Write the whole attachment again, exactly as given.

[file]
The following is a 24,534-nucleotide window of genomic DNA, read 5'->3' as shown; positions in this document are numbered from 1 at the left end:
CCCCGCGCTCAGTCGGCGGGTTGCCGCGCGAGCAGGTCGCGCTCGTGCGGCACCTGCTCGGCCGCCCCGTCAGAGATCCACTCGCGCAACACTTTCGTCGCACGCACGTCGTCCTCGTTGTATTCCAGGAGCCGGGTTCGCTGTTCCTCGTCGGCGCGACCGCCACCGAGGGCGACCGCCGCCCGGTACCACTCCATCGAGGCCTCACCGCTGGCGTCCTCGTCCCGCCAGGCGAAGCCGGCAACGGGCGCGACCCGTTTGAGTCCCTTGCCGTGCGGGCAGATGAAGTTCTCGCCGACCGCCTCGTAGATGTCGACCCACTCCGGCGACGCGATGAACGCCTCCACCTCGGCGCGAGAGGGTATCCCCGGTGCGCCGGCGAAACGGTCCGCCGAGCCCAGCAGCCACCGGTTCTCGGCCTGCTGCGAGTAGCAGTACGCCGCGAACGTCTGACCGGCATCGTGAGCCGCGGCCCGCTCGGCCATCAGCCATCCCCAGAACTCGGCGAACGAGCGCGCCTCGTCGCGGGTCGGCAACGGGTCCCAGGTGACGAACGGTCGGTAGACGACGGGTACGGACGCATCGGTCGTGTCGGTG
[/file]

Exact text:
The following is a 24,534-nucleotide window of genomic DNA, read 5'->3' as shown; positions in this document are numbered from 1 at the left end:
CCCCGCGCTCAGTCGGCGGGTTGCCGCGCGAGCAGGTCGCGCTCGTGCGGCACCTGCTCGGCCGCCCCGTCAGAGATCCACTCGCGCAACACTTTCGTCGCACGCACGTCGTCCTCGTTGTATTCCAGGAGCCGGGTTCGCTGTTCCTCGTCGGCGCGACCGCCACCGAGGGCGACCGCCGCCCGGTACCACTCCATCGAGGCCTCACCGCTGGCGTCCTCGTCCCGCCAGGCGAAGCCGGCAACGGGCGCGACCCGTTTGAGTCCCTTGCCGTGCGGGCAGATGAAGTTCTCGCCGACCGCCTCGTAGATGTCGACCCACTCCGGCGACGCGATGAACGCCTCCACCTCGGCGCGAGAGGGTATCCCCGGTGCGCCGGCGAAACGGTCCGCCGAGCCCAGCAGCCACCGGTTCTCGGCCTGCTGCGAGTAGCAGTACGCCGCGAACGTCTGACCGGCATCGTGAGCCGCGGCCCGCTCGGCCATCAGCCATCCCCAGAACTCGGCGAACGAGCGCGCCTCGTCGCGGGTCGGCAACGGGTCCCAGGTGACGAACGGTCGGTAGACGACGGGTACGGACGCATCGGTCGTGTCGGTG